March 10, 2010

the resonance of my bully, part 1

I had a bully, and from the day she decided she wanted my neighbour friend exclusively to herself, she was all mine. She arrived in grade 5 and zoned her sights in on me, nailing me relentlessly until she lost interest in around grade 9.  It seemed we were doomed to be together in every activity, from baseball to brownies, despite living in a large suburb.

My bully went for the position I played in ball and in grass hockey, and coveted and won over the kids I had hung out with since kindergarten.  I'm sure I wasn't the best fit with my group anyway, and most of the friendships weren't destined to last, but it still stung.

One of the worst things she did was to draw attention to the colour of my clothes, ridiculing each and every item I wore.  A creamy peach trouser became ORANGE.  A pair of lilac lace up shoes, matched perfectly to a deeper purple trouser was loudly obsessed upon until I couldn't stand to slip my feet into them again.  She was merciless, and when she couldn't best me (and often, looking back, she couldn't), she publicly ridiculed me, grabbed and crushed stupid prize ribbons, challenging me to after-school fist fights that became instant cat-scratch fests.

The only thing she couldn't do was to spread rumours about how easy I was because, well, she bested me in that one ... she was the class slut and proud of it.  I, on the other hand, was pure as the driven snow.  (Actually I was scared of my shadow, never mind boys.)

Okay, so after all these years, seriously, shouldn't I be over it?

The funny thing is that I'm not.  Not really.  In fact, not at all.

To this day, I wear black.  I have since I turned 16.  There is rarely a splash of colour in my clothes collection.  A winter scarf, maybe.  In the early 90s, at the persistence of my boyfriend, now husband, I went for it and banished most black from my wardrobe, but it didn't last.

Truth be told, I don't wear black for the coolness factor, nor do I think it is slimming.  I care little about either subject.  But when I wear colour, I feel like I am climbing right out of my own skin.

When asked, this is what I tell people:  I have a larger-than-life presence already -- a loud voice and big opinions, and wearing colour makes me feel like I am more obvious than ever.  Besides, I insist, I can't match colours to save my life.  Black is just easier.

My reality is much less entertaining.  I can't stand to wear colour.  It really does make me climb out of my skin.  The fact of it is that each time I slip into something with colour, the ghost of my bully is with me.

I know.  Get over it already, right?

Seriously?  I know I "should" get past this, to put it behind me.  But I really like wearing black, and I'd far rather look cool in the darkness than feel sick and small inside in living colour.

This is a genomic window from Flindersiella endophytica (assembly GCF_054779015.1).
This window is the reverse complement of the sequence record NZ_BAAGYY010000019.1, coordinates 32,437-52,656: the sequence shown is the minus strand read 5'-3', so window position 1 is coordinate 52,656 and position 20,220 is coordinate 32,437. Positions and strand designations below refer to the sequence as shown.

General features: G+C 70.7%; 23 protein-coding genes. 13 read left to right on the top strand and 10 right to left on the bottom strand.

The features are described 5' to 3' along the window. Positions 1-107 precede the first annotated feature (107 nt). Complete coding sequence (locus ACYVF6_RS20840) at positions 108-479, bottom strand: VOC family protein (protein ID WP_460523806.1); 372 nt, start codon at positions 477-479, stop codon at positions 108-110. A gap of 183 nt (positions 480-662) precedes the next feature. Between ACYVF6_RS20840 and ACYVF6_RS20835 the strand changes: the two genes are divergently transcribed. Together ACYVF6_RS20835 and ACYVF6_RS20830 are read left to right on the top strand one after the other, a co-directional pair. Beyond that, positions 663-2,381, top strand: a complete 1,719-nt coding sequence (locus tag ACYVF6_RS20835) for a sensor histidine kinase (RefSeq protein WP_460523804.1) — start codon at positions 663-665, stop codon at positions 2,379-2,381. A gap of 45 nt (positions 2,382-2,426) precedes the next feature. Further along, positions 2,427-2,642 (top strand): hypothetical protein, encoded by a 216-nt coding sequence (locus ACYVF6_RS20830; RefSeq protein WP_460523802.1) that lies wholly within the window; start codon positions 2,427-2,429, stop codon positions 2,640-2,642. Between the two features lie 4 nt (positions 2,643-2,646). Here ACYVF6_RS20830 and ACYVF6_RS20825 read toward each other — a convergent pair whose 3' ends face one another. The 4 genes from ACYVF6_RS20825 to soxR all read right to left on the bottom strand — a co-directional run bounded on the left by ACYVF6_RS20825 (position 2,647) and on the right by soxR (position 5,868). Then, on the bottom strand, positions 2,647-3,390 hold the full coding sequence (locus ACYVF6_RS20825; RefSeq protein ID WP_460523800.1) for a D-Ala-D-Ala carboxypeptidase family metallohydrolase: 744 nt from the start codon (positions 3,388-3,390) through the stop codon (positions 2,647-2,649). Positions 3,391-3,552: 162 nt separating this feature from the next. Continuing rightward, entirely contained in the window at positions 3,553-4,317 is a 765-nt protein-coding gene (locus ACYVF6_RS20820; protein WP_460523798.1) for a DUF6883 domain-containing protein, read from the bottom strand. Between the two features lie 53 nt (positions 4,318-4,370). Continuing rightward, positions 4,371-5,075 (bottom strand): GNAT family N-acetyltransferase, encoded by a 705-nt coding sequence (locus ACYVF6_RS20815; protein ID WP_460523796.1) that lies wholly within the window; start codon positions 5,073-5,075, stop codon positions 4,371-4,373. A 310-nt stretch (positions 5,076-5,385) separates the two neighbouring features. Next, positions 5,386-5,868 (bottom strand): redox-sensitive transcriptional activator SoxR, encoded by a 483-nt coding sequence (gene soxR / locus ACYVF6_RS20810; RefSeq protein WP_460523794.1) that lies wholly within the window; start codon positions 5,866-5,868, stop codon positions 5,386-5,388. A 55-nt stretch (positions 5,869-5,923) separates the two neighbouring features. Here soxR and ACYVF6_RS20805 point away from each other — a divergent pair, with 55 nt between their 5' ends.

Fluevog makes some fantastic black shoes.

A Postscript:

Five months after writing this post, I attended my 25 year Grad Reunion.  I felt more at peace about my childhood and my "role" as one of the bullied, mostly thanks to some hard personal work on my part (including writing this piece).  I also no longer felt like the above-mentioned person was my "bully".  I wore a burgundy skirt and my favourite Fluevogs.

Please read the comments below for a response from Christine, who came across my blog a couple of weeks after the reunion, and also visit a newer post for the ongoing conversation.


  1. Thank you so much for signing up for Blog Against Bullying!

    Thank you for sharing your story. I'm so sorry that you had to go through this. I think, though, one of the best ways to stop it from happening is to share what it does to the victims. It's so amazing when someone is strong enough to stand up and share their story :)

  2. Hi! Just came over from Yummy Mummy. I'm glad you posted. Yummy is right.. the best thing to do is talk about it, whether it be to family, friends, or faceless blogger buddies.

    I am sorry it happend to you, and had such a an affect on how you saw yourself. I can relate to much of what you said. I'd like you to meet my daughter who is a little larger than life, but doesn't care. She loves life, and wants to be a major part of it. I don't know where she got that, but I'm glad she has it.

    I work at a middle school where bullying is taken very seriously. I'm hoping that more schools will join in the battle against this very cruel behavior.

    Thanks for posting!

  3. I am this bully.

    Now... those who read may think "how cool is it that someone can see, and possibly better, herself in the description of a bully". If you thought this... you are wrong. I am the girl. I am the one who was insanely jealous of a girl who marched to her own drummer. At 10 I had already had the unique experience of having been abused, which is one of the reasons I moved to a new place in fifth grade.

    In no way is this an excuse or, in any way, an attempt to justify myself.

    When no one 'heard' me, I found someone just unique enough, to hurt. I did all the things, and worse, that this blogger writes of. I was mean-spirited, cruel and truly horrid. I am sad to say that I hardly remember the little things.. I don't remember the lilac lace-ups... but I know now that it had nothing to do with my opinion of these shoes.